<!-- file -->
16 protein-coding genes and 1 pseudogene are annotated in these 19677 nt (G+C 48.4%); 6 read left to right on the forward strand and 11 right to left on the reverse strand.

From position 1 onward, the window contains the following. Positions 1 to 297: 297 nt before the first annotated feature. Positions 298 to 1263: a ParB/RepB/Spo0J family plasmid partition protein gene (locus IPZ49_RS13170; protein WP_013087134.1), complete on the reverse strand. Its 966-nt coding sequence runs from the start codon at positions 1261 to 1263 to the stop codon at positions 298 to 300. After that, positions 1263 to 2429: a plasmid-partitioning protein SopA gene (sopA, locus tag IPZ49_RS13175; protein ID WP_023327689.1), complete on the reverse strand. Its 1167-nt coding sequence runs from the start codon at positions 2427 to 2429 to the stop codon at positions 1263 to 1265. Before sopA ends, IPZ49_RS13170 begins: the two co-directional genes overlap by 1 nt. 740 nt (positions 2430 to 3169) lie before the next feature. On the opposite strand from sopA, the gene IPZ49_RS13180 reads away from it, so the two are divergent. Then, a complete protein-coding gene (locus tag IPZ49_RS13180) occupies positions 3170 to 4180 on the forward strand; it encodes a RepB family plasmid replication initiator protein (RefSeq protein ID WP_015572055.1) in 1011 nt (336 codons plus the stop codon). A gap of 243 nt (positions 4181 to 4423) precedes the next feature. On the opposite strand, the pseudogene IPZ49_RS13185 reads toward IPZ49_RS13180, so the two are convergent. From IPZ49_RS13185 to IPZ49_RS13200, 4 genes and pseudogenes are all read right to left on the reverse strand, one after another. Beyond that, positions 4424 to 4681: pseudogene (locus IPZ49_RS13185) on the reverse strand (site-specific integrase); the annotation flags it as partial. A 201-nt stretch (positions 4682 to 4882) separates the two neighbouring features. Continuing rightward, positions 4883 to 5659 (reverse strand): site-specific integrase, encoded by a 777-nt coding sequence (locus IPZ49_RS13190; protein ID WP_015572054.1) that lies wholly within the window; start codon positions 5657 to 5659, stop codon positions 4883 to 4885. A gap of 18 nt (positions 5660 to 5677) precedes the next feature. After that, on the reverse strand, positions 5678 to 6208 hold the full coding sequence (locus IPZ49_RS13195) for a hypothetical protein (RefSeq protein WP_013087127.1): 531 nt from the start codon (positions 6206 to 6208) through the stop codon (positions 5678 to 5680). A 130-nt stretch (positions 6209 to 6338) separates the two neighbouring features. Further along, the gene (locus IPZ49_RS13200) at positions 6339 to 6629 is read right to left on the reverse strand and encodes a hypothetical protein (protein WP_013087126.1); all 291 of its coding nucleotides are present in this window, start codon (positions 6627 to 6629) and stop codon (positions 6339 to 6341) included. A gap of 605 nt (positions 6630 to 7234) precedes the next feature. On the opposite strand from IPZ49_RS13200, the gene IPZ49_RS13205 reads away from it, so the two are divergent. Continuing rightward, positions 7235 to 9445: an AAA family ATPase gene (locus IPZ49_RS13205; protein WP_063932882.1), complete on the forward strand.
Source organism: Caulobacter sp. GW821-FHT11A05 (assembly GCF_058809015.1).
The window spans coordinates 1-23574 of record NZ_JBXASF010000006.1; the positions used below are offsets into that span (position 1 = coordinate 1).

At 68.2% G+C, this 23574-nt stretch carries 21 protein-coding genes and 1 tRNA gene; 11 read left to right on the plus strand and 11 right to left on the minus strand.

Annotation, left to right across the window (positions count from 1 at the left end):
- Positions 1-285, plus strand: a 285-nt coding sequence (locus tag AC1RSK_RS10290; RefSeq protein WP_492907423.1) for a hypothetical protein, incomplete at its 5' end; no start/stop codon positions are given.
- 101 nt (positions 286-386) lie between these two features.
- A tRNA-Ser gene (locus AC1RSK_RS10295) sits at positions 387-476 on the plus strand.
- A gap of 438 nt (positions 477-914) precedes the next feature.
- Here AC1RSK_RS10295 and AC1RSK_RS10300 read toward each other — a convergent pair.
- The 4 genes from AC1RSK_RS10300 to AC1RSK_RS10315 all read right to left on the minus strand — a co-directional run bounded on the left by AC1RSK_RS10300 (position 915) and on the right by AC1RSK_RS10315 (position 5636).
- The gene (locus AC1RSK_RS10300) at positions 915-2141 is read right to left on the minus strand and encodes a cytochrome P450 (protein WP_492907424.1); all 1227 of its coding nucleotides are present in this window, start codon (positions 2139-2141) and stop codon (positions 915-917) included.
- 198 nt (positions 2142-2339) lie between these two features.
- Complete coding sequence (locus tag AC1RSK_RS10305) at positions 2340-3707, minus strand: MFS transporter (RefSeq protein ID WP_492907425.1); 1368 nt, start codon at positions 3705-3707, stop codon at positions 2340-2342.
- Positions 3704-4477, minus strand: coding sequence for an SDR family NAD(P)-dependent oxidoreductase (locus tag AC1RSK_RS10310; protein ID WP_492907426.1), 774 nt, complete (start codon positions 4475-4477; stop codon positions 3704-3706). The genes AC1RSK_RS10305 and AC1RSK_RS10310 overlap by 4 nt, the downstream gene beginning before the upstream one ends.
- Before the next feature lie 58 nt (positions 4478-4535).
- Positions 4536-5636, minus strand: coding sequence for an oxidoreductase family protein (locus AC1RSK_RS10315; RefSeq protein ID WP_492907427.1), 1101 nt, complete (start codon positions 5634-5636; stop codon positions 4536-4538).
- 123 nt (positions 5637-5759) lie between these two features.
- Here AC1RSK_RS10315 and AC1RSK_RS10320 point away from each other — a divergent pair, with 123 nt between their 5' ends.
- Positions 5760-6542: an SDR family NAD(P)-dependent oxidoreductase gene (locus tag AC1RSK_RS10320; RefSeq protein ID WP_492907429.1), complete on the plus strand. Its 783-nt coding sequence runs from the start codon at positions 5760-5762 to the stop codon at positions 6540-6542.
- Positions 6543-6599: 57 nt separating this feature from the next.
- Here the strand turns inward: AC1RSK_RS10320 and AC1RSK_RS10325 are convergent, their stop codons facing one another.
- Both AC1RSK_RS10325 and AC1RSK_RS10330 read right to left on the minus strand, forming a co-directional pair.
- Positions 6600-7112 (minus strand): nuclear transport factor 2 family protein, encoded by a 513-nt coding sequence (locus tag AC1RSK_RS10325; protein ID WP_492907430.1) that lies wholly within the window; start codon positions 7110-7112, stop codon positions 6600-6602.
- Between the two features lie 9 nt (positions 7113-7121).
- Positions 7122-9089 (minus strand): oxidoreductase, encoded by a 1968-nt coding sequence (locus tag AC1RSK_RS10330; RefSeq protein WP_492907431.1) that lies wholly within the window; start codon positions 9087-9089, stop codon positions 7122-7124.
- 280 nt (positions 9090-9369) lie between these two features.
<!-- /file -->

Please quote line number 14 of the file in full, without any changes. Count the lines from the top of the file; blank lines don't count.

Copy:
- 198 nt (positions 2142-2339) lie between these two features.